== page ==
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Ex Voto Part 10

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The Pilate is not nearly so good as the Caiaphas in the preceding chapel, but though there is not one single figure of superlative excellence, this is still one of D'Enrico's best works, and the Pilate is the best of the four Pilates. The nineteen figures are generally ascribed to him; and, I should say there was less Giacomo Ferro in this chapel than in most of D'Enrico's. Possibly Giacomo Ferro was not yet D'Enrico's a.s.sistant. The frescoes are by Antonio, or Tanzio, D'Enrico, but I cannot see much in them to admire.

The date is given by Bordiga as about 1620, but no date is given either by Fa.s.sola or Torrotti. The nude figure to the left, seated and holding a spear near the spectator, is said to be a portrait of Tanzio, but Bordiga thinks that if we are to look for the portrait anywhere in this composition, we should do so in the open gallery above the gate of the Pretorium, where we shall find a figure that has nothing to do with the story, and represents a "jocund-looking"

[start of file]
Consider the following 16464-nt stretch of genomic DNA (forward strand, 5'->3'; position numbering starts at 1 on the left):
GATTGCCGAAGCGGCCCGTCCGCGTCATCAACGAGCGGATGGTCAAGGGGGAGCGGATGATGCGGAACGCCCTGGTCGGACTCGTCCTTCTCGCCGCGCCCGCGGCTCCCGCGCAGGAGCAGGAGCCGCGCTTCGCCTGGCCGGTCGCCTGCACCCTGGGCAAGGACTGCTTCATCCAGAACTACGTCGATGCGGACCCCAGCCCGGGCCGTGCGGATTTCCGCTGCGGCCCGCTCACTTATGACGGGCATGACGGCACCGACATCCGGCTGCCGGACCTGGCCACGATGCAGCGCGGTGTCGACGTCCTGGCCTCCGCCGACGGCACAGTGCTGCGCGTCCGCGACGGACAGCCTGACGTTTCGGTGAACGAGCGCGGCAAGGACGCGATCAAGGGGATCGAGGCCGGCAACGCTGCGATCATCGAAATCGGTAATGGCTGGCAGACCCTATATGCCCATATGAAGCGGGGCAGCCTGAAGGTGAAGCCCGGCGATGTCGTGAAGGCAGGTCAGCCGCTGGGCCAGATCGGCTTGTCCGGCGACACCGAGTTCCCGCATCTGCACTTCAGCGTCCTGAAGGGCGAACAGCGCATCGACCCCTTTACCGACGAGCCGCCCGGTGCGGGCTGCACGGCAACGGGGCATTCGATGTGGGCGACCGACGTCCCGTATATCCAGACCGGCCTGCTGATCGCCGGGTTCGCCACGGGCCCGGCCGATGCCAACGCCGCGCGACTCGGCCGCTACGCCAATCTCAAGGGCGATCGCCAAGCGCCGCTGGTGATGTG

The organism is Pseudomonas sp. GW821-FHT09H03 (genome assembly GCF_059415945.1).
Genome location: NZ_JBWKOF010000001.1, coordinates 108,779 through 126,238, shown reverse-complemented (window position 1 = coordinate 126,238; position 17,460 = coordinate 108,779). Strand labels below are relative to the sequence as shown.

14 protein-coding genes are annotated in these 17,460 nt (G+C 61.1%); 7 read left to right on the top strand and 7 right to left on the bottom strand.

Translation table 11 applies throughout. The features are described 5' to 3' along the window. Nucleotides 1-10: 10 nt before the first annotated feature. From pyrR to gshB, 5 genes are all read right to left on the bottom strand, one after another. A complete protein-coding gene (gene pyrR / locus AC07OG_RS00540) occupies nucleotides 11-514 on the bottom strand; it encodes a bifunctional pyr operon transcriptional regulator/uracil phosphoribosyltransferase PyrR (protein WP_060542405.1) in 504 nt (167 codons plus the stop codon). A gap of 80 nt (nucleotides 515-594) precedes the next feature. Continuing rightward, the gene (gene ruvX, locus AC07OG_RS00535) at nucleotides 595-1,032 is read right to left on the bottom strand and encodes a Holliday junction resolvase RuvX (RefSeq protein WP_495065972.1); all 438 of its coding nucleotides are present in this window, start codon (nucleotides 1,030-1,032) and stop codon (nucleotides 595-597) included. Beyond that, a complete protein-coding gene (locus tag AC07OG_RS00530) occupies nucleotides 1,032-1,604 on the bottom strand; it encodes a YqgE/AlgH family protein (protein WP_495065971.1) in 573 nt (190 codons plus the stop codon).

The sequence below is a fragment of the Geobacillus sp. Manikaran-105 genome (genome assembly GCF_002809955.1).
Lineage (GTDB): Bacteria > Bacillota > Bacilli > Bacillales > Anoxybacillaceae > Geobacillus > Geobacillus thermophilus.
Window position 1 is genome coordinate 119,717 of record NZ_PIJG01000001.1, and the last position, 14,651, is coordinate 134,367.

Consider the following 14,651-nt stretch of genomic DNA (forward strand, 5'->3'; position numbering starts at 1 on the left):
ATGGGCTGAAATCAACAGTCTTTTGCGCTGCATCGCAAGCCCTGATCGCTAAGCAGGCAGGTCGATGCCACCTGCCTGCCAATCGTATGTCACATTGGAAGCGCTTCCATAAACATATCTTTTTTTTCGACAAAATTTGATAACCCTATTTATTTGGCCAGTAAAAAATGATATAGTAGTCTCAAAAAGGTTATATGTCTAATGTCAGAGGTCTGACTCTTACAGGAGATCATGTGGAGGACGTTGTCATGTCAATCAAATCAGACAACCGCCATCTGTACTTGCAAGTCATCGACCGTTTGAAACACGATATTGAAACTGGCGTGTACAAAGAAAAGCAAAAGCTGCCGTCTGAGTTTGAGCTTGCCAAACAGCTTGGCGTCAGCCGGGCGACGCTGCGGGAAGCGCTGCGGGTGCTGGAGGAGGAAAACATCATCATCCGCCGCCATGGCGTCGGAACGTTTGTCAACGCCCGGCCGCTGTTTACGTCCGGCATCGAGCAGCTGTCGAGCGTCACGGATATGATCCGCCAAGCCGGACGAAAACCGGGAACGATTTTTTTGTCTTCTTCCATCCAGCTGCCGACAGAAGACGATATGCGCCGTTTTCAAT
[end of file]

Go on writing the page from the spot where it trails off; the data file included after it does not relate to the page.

but venerable old man, wearing a hat with a white feather in it, and like the portrait of Melchiorre painted by himself in his Last Judgment--presumably the one outside the church at Riva Valdobbia.

Bordiga adds that Melchiorre was still living in 1620, when Tanzio was at work on these frescoes.

CHAPEL No. 28. CHRIST BEFORE HEROD.

Bordiga says that this chapel was begun in 1606, as shown by a letter from Monsignor Bescape, Bishop of Novara, authorising the Fabbricieri to appropriate three hundred scudi from the Ma.s.s chest for the purpose of erecting it, but it was not finished until 1638. The statues, thirty-five in number, are by Giovanni D'Enrico, and the frescoes by Tanzio, but we have no means of dating either the one or the other accurately.

The figure of Herod is incomparably finer than any others in the chapel, if we except those of two laughing boys on Herod's left that are hardly seen till one is inside the chapel itself. Take each of the figures separately and few are good. As usual in D'Enrico's chapels, there is a deficiency of the ensemble and concert which no one except Tabachetti seems to have been able to give in sculptured groups containing many figures; nevertheless, the Herod and the laughing boys atone almost for any deficiency. Bordiga speaks of the frescoes in the highest terms, but I do not admire them as I should wish to do. They are generally considered as Antonio D'Enrico's finest work on the Sacro Monte.